A wave of fear rolled through the small group that had been held up beyond the makeshift German checkpoint where the shooting had taken place.
I know the area
, Marcel had told them.
I can handle the Germans
Apart from the woman with four children and three elderly couples, the group was mainly women on their own. All fools, she thought. All allowing themselves to be herded like cattle. All part of the reason why France had become what it was.
She knew that she had made a terrible mistake. She could have headed in any direction, other than east. That would have been suicide. When she looked at where she had ended up now, she may as well have gone east. She realised now that, of course, south would have been best. Due west would have been safe too, not as safe as the south, but better. But to have come north was a disaster.
It was not as if she had been following the crowds. Half of France had been on the move and each person seemed to be heading in a different direction. She had made up her mind when she left home that she would head north and it wasn’t in her nature to change her mind. She had tried it a few weeks ago and this was why she was in so much trouble now. It was crazy though. They had passed through Abbeville when she was a girl on the way to the coast for the only happy family holiday that she could remember. It had been an idyllic day, no more than a few hours respite on a long journey, but for some reason this was where she had decided to head.
The German officer walked over to the man on the ground, the pistol still in his hand. With his boot he rolled the body over onto its back and then nodded to two of his men. They picked a leg each and dragged the corpse to the ditch by the side of the road. A long red smear appeared on it where his body had been. The officer inspected his boot and wiped it clean on the grass verge.
One of the soldiers had come over to the group and spoke to them slowly in bad French. They were to come forward one by one, he shouted. They were to show their identity cards to the officer who had shot the man and after they had been searched, they would be allowed to carry on into the town.
The light had not started to fade yet and beyond the checkpoint she could see the outskirts of the town quite clearly. Plumes of dark smoke hung all over the town, all of them remarkably straight and narrow, as if the town lay beneath a forest of pine trees.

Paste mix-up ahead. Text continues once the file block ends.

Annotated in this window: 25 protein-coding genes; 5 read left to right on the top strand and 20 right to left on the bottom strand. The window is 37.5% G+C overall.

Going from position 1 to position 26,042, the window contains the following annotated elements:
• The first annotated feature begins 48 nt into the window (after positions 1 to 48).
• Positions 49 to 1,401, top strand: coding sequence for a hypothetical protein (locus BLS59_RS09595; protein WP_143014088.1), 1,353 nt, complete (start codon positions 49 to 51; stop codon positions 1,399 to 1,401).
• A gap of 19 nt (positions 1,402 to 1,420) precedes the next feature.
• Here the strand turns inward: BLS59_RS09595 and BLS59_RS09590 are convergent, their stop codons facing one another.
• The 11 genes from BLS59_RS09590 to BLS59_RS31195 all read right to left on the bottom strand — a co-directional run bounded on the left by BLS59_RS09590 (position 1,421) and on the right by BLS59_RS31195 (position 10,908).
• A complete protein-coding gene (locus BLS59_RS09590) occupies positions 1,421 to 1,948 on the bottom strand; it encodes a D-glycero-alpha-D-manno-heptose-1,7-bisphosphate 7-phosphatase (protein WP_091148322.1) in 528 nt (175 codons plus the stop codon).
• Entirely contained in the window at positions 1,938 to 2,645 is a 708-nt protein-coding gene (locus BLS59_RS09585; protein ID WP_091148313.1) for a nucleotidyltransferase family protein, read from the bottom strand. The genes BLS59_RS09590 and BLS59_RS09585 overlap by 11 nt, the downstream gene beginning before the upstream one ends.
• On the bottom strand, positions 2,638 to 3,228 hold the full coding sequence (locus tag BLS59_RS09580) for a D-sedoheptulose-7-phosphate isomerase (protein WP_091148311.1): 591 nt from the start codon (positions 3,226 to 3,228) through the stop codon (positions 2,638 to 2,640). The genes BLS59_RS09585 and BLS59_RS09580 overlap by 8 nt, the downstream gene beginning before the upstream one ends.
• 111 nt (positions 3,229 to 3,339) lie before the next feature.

She couldn’t risk the checkpoint. Not with this identity card. The first Germans they had encountered had not paid much attention to people’s identities. They had seemed more intent on finding what loot they could lay their hands on. This checkpoint seemed to be more thorough. She had known that she would have to find another identity and assumed she would get the opportunity in the town. She had not counted on coming across the Germans so early, no one had. The last news she had heard was that they had not yet reached Calais. That is what Marcel had told them and now his feet were sticking out of the ditch in front of them, his blood now turning black on the surface of the road.
She edged towards the rear of the column, looking around her as she did so. She spotted her opportunity. The soldiers were distracted by dealing with the mother and her four children, all of whom were crying. No one was watching the group. She leaned over to Sylvie, who still clutching her by the waist and whispered that she was going to the toilet in the field. She would be back in a minute. The little girl’s eyes filled with tears. Reluctantly, she reached in her pocket and took out the bar of chocolate. It was the last of the bars that had filled her coat pockets and it was all she had left to eat. She pressed it into Sylvie’s palm, noticing that it was soft and had begun to melt.
‘If you are a good girl and keep very quiet, you can have all of this!’ She was trying hard to sound as gentle of possible. She looked around. No one was looking at her. Towards the front of the column she saw the smartly dressed lady in her mid-thirties who had told her she was a lawyer from Paris, heading for the family home in Normandy.
‘You see that nice lady there? The one with the smart brown coat? She will look after you. But don’t worry, I will be back soon.’
Still crouching down, she edged towards the ditch and then through a narrow gap in the hedge. The corn was high in the field and not far away, as if expertly painted onto the landscape, was a large wood which seemed to taper as it spread towards the town. She waited for a moment. She was certain that the Germans had not counted how many there were in their group so hopefully would not realise that one person had crept away. If they did come and look for her now, she was near enough to the hedge to be able to persuade them that she was just relieving herself.